Concern about both the effects of second-hand smoke and the exposure of children to a smoking lifestyle, has led one Sorrento parent to advocate for a no-smoking buffer zone near Sorrento Elementary and the Sorrento Preschool.
Tobias Godson has children who attend Sorrento Elementary and said he became disturbed on seeing parents standing on the sidewalk smoking near the bus and car drop-off zones.
Godson says requests for the smokers to refrain didn’t work, so he has approached Interior Health about expanding the no-smoking area.
“I feel really strongly about this. When I see kids imitating the smokers like it’s cool, I find that really disturbing. That’s not the message I think kids need to see when they get dropped off at school.”
Smoking is already not permitted on school property, however, the school district has no jurisdiction over public sidewalks.
Godson says he has been pleased with the response of the various government agencies.
“I’m very happy to see there seems to be a lot of support for this,” adds Godson.
He is now working with Interior Health’s tobacco reduction coordinators to wards the creation of an enlarged no-smoking area.
“We are planning to engage with the CSRD and School District #83 to help them look at ways we could promote a healthy environment… As we know smoking is the single leading preventable cause of disease and death, so it is a significant public health issue,” says Jeff Conners, a tobacco reductio co-ordinator with Interior Health.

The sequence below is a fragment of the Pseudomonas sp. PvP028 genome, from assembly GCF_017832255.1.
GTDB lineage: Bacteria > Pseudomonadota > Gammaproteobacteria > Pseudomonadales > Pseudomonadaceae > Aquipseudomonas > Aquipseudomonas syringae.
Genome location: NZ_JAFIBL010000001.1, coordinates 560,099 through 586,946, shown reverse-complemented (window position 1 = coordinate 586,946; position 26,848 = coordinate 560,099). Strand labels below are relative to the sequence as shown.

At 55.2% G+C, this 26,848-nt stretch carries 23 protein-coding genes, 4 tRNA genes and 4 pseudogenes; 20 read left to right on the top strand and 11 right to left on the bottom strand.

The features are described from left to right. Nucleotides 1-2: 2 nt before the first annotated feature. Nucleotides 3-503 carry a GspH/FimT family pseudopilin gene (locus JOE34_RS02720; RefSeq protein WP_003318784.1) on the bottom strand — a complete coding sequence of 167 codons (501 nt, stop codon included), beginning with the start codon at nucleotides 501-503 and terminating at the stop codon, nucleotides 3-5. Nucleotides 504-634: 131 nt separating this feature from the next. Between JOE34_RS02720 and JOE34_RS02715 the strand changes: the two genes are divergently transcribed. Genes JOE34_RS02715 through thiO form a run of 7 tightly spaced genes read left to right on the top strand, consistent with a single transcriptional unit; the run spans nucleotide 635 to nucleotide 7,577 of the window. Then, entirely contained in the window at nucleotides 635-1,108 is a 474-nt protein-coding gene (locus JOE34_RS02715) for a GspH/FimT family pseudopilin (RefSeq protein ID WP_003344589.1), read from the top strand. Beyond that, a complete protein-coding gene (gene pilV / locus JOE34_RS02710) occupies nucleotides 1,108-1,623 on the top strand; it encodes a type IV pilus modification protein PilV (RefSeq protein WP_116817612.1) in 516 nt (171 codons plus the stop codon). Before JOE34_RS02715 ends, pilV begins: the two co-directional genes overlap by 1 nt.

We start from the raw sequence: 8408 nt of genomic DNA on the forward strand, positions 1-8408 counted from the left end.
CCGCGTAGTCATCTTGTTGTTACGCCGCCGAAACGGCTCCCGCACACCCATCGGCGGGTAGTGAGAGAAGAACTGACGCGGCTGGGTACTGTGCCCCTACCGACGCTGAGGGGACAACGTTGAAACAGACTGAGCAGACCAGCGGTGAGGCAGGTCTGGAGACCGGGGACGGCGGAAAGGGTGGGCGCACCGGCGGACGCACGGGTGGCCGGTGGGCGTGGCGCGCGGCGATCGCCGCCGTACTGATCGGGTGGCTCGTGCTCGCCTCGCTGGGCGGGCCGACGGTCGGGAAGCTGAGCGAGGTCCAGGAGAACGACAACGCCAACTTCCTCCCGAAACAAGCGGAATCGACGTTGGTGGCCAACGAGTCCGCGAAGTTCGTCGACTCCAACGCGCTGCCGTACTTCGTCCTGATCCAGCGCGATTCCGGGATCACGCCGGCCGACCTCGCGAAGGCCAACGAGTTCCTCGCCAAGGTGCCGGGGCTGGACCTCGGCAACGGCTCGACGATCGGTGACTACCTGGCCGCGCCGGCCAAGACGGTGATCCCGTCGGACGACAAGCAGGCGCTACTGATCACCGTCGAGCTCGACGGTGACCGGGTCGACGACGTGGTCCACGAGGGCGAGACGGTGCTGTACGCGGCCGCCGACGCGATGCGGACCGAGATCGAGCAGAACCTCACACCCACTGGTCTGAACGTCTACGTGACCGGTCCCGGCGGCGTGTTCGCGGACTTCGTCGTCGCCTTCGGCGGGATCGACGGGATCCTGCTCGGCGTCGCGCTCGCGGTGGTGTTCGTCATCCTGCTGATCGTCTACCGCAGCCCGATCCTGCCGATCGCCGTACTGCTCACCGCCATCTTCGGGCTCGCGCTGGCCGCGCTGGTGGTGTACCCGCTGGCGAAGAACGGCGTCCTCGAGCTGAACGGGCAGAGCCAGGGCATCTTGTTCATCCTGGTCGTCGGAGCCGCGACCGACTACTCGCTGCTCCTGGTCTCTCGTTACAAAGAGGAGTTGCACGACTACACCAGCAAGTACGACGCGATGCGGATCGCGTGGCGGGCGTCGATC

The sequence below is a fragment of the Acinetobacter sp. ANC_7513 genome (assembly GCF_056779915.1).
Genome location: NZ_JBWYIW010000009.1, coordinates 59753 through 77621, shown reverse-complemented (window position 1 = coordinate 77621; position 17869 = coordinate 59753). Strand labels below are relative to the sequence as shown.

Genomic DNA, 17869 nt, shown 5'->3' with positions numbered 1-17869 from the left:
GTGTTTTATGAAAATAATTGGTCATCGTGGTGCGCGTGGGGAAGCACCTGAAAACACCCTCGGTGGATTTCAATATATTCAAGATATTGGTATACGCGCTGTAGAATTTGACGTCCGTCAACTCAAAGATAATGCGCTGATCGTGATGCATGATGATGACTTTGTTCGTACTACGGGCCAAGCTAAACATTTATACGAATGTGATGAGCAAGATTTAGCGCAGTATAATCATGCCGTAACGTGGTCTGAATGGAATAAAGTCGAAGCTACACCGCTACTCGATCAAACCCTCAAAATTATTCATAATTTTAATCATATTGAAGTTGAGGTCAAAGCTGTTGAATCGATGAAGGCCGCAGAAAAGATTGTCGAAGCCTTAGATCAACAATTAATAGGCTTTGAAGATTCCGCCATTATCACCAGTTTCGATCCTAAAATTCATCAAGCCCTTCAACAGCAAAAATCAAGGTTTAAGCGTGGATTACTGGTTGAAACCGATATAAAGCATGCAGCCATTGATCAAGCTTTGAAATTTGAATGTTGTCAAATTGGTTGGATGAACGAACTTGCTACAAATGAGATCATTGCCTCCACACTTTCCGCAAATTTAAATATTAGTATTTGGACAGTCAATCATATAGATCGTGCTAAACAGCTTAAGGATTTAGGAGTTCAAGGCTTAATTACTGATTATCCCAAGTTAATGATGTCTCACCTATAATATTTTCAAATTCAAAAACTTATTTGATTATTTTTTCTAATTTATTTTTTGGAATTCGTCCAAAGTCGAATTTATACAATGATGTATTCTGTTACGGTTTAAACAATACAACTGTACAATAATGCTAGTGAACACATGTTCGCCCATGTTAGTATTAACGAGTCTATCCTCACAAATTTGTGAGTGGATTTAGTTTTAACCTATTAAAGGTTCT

“We are willing to work with any area that is looking to create smoke-free areas. One of our goals is for Interior Health to advance smoking ban bylaws.”
Conners says non-smoking buffer areas which are larger than the legally required minimums have been created in places like Thompson Rivers University. He also points to Sicamous as a leader in the area, as they have created smoking ban bylaws for all playgrounds, sports fields, beaches and trails.
Principal Ian Landy says the School District would be supportive of additional non-smoking areas near the school.
“Any time we can bring the discussion of healthy choices up with the kids, that is a good thing and we certainly would always take the position against smoking,” said Landy, who points out the idea of a no-smoking buffer zone was not initiated by the school itself.
“I support parents who have taken this on as a passion project and contacted Interior Health.”
It is not known when the issue will come before the CSRD board of directors for consideration.